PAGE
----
Sector superiority

Once again, the largest amounts of cash found their way into the real estate, equity investment instruments and general financial sectors, although the leading sectors on AIM all showed declines in both the volume of new companies welcomed and the size of fundraisings. One exception was support services, where total funds raised increased to £195 million from £174 million. It is also worth pointing out that equity investment instruments and support services, two very broad parts of the market, have usurped the mining sector in terms of new issue numbers, with mining – in the midst of a veritable boom until quite recently – reporting a drop from 36 companies to just 13 new entrants in 2007.

In the real estate sector, there were sizeable new issues, ranging from London & Stamford (£285 million) to China Real Estate Opportunities (£398 million) and PacificAllianceChinaLand (£244 million). Ultimately, however, funding levels fell by 42 per cent to £1.9 billion from £3.3 billion previously.

The equity investment instruments sector encountered a less severe investment drop – down by 22 per cent to £1.1 billion – with its performance bolstered by a number of sizeable floats, including the aforementioned Vietnam Infrastructure and Prosperity Russia as well as Oakley, Loudwater Trust and pre-IPO fund St Peter Port.

Gains and losses

The individual share price performances are examined in greater detail in Table 5, where Commercial Group Properties is the leading stock with a gain of 268 per cent, based on a surge from an issue price of 50p to 184p as the company achieved several of its aspirations faster than expected. Led by experienced property entrepreneur Ken Wills, CGP owns three sites in southeast England and has intrigued investors with a potentially lucrative partnership with Chinamex, the official trading platform of the Chinese government, which is looking to develop a business centre at Manston Business Park (part-owned by CGP) near Ramsgate in Kent.

As well as bargain retail group Hitchens, previously traded on PLUS as Azurite Investments, strong share price performances were posted by Applied Intellectual Capital, a California-based investor in environmentally focused technology (which increased from 95p to 250p, a gain of 163 per cent), as well as profitable and fast-growing spread-betting group Worldspreads, whose share price rose by 115 per cent to 101p. Other notable increases were posted at Leni Gas & Oil, up 113 per cent; VPhase, a spin-out from AIM-listed Energetix into cash shell Flightstore that surged 108 per cent; oil and gas investor Bramlin, up 105 per cent; and biomass power developer Helius, up exactly 100 per cent.

Lamentable performers, as ranked in Table 6, include GeneMedix, the biopharmaceutical company controlled by Mumbai’s Reliance Life Sciences, which shed 88 per cent of its value. Two North American companies also disappointed their investors. US-headquartered Vectrix, which produces high-performance zero-emission scooters, plummeted from an issue price of 52p to 11.25p, a drop of 78.37 per cent, following disappointing sales and product quality issues that have now been resolved. Loss-making Canadian concern Silanis shed 77 per cent of its value at 10.25p after the electronic signature software group tested investors’ patience with disappointing figures – a severe recent profits warning has hardly helped sentiment. Cayman Islands-incorporated DiamondTech, the maker and operator of laser diamond sorting machines, has slipped dramatically from an issue price of 13p to just 3.38p, representing a fall of 74 per cent.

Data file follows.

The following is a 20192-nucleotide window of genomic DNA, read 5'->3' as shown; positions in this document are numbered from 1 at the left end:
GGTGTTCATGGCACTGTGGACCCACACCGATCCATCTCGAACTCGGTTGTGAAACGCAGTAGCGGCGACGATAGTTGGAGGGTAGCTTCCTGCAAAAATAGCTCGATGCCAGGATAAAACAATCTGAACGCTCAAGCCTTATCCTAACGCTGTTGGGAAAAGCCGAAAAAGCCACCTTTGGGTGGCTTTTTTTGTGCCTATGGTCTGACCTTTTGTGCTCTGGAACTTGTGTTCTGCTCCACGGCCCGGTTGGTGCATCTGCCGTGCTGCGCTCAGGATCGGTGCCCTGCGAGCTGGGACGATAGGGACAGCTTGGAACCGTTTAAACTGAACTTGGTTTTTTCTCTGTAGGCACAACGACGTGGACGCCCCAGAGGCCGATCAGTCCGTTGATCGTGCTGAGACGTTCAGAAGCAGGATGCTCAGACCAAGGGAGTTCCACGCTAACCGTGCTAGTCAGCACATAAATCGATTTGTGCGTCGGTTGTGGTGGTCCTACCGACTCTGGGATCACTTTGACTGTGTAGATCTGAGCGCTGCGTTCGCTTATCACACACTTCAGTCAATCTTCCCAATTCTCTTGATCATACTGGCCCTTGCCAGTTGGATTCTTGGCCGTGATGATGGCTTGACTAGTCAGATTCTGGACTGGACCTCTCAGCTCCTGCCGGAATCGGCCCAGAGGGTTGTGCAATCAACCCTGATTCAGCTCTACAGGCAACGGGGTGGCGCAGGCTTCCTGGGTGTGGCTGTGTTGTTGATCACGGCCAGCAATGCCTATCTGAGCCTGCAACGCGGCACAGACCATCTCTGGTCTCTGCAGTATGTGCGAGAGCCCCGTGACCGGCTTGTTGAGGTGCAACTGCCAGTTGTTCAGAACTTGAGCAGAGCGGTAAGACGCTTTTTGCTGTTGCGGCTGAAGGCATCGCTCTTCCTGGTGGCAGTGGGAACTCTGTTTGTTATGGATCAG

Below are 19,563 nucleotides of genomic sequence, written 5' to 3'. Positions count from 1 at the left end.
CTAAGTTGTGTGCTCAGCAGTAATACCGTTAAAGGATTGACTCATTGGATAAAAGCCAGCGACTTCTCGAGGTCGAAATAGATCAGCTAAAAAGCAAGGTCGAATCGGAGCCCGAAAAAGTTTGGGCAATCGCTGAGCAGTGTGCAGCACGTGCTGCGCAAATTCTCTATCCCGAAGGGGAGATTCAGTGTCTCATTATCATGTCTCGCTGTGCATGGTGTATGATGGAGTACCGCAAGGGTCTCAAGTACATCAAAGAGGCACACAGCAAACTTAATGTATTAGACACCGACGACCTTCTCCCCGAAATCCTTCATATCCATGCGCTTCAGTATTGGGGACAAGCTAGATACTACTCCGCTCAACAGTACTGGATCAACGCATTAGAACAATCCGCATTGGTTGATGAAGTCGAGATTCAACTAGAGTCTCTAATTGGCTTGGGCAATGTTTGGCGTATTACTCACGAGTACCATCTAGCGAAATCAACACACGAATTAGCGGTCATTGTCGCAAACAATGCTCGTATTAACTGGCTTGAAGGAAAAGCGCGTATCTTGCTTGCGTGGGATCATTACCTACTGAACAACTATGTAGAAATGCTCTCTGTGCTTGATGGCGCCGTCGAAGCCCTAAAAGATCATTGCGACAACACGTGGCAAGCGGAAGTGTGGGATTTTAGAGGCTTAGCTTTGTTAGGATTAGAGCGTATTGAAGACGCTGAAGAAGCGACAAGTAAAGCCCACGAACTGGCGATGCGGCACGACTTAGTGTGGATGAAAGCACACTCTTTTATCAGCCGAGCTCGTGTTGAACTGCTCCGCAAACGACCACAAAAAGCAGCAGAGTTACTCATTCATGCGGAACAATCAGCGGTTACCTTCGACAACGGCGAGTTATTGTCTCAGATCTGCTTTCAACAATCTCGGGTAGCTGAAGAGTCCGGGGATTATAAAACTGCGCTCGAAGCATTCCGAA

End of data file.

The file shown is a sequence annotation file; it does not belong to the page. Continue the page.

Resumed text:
AIM’s international footprint

77 international companies joined AIM last year. While still healthy, this marked a 37 per cent fall from the 122 international concerns that AIM welcomed in 2006. The reduction in funds raised was more marked, at 51 per cent, with £2.3 billion raised in 2007, compared with £4.7 billion a year earlier. The British Virgin Islands and the Cayman Islands, two tax-friendly jurisdictions, led the overseas contingent, with 15 and 13 companies incorporated on their shores respectively.

Many of the larger floats on AIM were based in these regions, with Cayman Islands-incorporated companies including Vietnamese and Cambodian real estate investor JSM Indochina, which pulled in £110 million, and Leaf Clean Energy, which raised £200 million for investment in North American clean energy projects. Public Service Properties Investments, a British Virgin Islands-incorporated company specialising in real estate investment in the UK, US and Switzerland, raised £75 million, as did American Leisure Group, receiving enthusiastic backing for Floridian holiday resort development.

Overall, the numbers of North American companies coming to AIM slowed, with the US and Canada contributing 12 and eight companies respectively to AIM, down from 17 and 12 in the preceding year, with amounts raised by companies emanating from these nations reduced from £449 million and £179 million to £254 million and £102 million.

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James Crux

James was editor of Growth Company Investor as well as writing for our sister titles What Investment and Business XL, before moving on to be an editor at Shares Magazine in 2011.